Meerkat / Suricata suricatta

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Meerkats use at least 10 vocalisations including an alarm bark and threatening growl

In South Africa, meerkats are often kept to kill rats and mice around homes

A meerkat can dig through a quantity of sand equal to its own weight in just seconds

The meerkat or slender-tailed suricate is a member of the mongoose family native to Southern Africa

Meerkats live in large social groups of around 20 individuals – it can be 50-plus – and are known as a mob, gang or clan.

They live within a large underground network of burrows with multiple entrances which they leave only during the day.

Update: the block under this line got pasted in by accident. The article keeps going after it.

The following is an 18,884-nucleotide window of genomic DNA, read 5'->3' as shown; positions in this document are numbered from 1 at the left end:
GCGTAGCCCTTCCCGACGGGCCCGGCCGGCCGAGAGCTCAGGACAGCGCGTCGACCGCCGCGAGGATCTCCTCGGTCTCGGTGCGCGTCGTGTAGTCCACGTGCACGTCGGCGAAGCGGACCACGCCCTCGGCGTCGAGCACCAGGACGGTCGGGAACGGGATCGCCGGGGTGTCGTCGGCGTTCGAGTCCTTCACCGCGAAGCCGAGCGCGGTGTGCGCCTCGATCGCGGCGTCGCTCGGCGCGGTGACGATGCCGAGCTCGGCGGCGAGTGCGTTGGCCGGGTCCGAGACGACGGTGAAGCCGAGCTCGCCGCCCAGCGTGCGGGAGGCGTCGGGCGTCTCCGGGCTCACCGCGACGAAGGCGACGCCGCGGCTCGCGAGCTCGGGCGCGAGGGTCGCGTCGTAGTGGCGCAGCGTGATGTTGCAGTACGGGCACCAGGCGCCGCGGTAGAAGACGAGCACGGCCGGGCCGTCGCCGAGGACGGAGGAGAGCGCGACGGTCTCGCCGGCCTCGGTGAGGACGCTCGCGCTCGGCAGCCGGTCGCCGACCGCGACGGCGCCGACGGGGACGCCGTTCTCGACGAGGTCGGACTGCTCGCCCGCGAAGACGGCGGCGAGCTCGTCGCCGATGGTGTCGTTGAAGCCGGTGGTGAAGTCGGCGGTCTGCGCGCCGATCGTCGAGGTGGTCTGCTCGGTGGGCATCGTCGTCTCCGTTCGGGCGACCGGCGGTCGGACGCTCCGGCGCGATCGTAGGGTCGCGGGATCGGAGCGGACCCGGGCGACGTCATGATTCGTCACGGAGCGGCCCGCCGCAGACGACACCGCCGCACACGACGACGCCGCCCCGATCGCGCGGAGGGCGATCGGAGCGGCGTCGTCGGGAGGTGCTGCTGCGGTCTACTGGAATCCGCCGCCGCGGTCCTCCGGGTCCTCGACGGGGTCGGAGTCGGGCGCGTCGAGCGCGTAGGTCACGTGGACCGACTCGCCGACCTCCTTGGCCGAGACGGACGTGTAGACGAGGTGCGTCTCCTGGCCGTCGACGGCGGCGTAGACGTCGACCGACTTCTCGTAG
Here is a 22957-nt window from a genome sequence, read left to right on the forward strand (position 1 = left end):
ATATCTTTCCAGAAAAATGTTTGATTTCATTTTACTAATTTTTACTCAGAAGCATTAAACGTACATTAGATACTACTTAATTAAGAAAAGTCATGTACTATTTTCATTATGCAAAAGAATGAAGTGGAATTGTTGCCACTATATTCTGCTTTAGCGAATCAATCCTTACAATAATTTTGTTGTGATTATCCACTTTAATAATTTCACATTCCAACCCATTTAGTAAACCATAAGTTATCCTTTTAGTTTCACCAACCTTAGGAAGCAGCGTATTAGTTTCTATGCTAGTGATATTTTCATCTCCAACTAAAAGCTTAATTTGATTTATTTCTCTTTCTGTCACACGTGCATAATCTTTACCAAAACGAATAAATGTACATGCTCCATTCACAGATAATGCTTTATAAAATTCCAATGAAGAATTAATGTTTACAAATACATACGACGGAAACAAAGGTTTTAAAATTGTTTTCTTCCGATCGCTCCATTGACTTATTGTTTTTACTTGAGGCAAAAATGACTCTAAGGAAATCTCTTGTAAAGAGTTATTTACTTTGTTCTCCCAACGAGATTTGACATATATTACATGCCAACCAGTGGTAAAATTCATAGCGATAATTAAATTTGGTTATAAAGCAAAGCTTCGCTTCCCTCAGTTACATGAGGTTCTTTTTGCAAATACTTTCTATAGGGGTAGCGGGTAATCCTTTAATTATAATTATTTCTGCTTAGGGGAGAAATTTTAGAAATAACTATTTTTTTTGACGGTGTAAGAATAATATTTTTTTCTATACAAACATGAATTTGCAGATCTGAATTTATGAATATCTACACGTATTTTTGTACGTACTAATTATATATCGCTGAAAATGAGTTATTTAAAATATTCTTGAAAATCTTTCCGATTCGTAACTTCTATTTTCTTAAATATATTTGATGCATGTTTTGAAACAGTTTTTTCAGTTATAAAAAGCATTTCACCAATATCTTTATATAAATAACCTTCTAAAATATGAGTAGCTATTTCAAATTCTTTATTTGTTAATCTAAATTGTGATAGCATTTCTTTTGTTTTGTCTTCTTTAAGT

The group has a dominant alpha male and female. It is normally only the alpha male and female who will produce pups.

The alpha female will kill any pups which are not her own. The gestation period is around 77 days the female usually gives birth, underground, to 1-5 pups. The other females will help raise the pups. They open their eyes at 10–14 days, but will not leave the burrow until they are around one month old.

Meerkats are mainly insectivores (insect feeders), but will also eat millipedes and centipedes, lizards, snakes, eggs, small mammals and more rarely, small birds. They are able to feed on scorpions as they are immune to certain types of venom.

Meerkats forage for food in a group with one sentry on guard watching for predators.

Sentry duty is usually approximately an hour long. On sensing danger the sentry utters an alarm bark which sends the group scampering underground.

When a colony has exhausted the nearby food available, it will excavate a new burrow 1-2 km away.